India markets closed
  • BSE SENSEX

    52,588.71
    +14.25 (+0.03%)
     
  • Nifty 50

    15,772.75
    +26.25 (+0.17%)
     
  • Dow

    33,894.75
    +17.78 (+0.05%)
     
  • Nasdaq

    14,169.02
    +27.54 (+0.19%)
     
  • BTC-INR

    2,262,127.75
    -176,207.50 (-7.23%)
     
  • CMC Crypto 200

    725.75
    -68.57 (-8.63%)
     
  • Hang Seng

    28,309.76
    -179.24 (-0.63%)
     
  • Nikkei

    28,884.13
    +873.20 (+3.12%)
     
  • EUR/INR

    88.5006
    +0.1213 (+0.14%)
     
  • GBP/INR

    103.4665
    +0.1730 (+0.17%)
     
  • AED/INR

    20.1980
    +0.0600 (+0.30%)
     
  • INR/JPY

    1.4858
    +0.0008 (+0.05%)
     
  • SGD/INR

    55.2350
    +0.0230 (+0.04%)
     

Breeze Eases Plan To Rely On Students As Flight Attendants

·1-min read

Breeze Airways, a start-up carrier that hopes to begin flying this spring, is giving up on a plan to hire only college students as flight attendants after the strategy failed to draw enough applicants.

The airline founded by JetBlue creator David Neeleman posted a new listing for flight attendants on Friday without the student requirement.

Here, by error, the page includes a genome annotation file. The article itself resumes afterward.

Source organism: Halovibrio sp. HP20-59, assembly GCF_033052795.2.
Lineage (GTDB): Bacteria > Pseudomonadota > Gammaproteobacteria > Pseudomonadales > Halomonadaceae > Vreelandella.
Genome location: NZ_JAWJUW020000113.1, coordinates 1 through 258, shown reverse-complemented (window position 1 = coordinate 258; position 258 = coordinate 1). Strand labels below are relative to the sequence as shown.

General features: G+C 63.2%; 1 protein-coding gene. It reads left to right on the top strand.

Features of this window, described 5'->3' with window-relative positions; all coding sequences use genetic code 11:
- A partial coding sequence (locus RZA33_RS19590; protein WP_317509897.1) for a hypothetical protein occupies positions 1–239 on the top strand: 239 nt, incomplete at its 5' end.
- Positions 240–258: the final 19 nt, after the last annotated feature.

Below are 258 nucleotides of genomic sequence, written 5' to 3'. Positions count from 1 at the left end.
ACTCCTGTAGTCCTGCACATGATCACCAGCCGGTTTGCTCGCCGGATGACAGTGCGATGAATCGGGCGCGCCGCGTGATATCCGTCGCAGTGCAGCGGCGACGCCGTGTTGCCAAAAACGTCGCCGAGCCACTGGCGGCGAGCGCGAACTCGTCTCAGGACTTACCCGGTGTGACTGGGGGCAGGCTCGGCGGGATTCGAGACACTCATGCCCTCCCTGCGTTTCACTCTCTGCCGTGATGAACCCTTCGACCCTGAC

Breeze originally offered current and future online students at Utah Valley University up to $6,000 per year in educational assistance, a monthly salary, company housing, and one paid trip home each month.

Breeze spokesman Gareth Edmondson-Jones said the airline is keeping the program with the college in Orem, Utah, while broadening its search.

The UVU course wasnt delivering the numbers of flight attendants we need, he said.

The Association of Flight Attendants had criticized Breeze’s original plan, saying that the college-student requirement would prevent people from turning the job into a career.

It attempted to take us back more than 60 years, union President Sara Nelson said Friday. She said she is still concerned about the pay and shifting costs to workers.

Utah-based Breeze plans to carry leisure travelers to smaller cities that have been overlooked or abandoned by larger airlines. The airline hasn’t said which cities it will serve, but Neeleman has hinted it will start in the Southeast, including Florida.

Disclaimer: This post has been auto-published from an agency feed without any modifications to the text and has not been reviewed by an editor

Read all the Latest News, Breaking News and Coronavirus News here

Our goal is to create a safe and engaging place for users to connect over interests and passions. In order to improve our community experience, we are temporarily suspending article commenting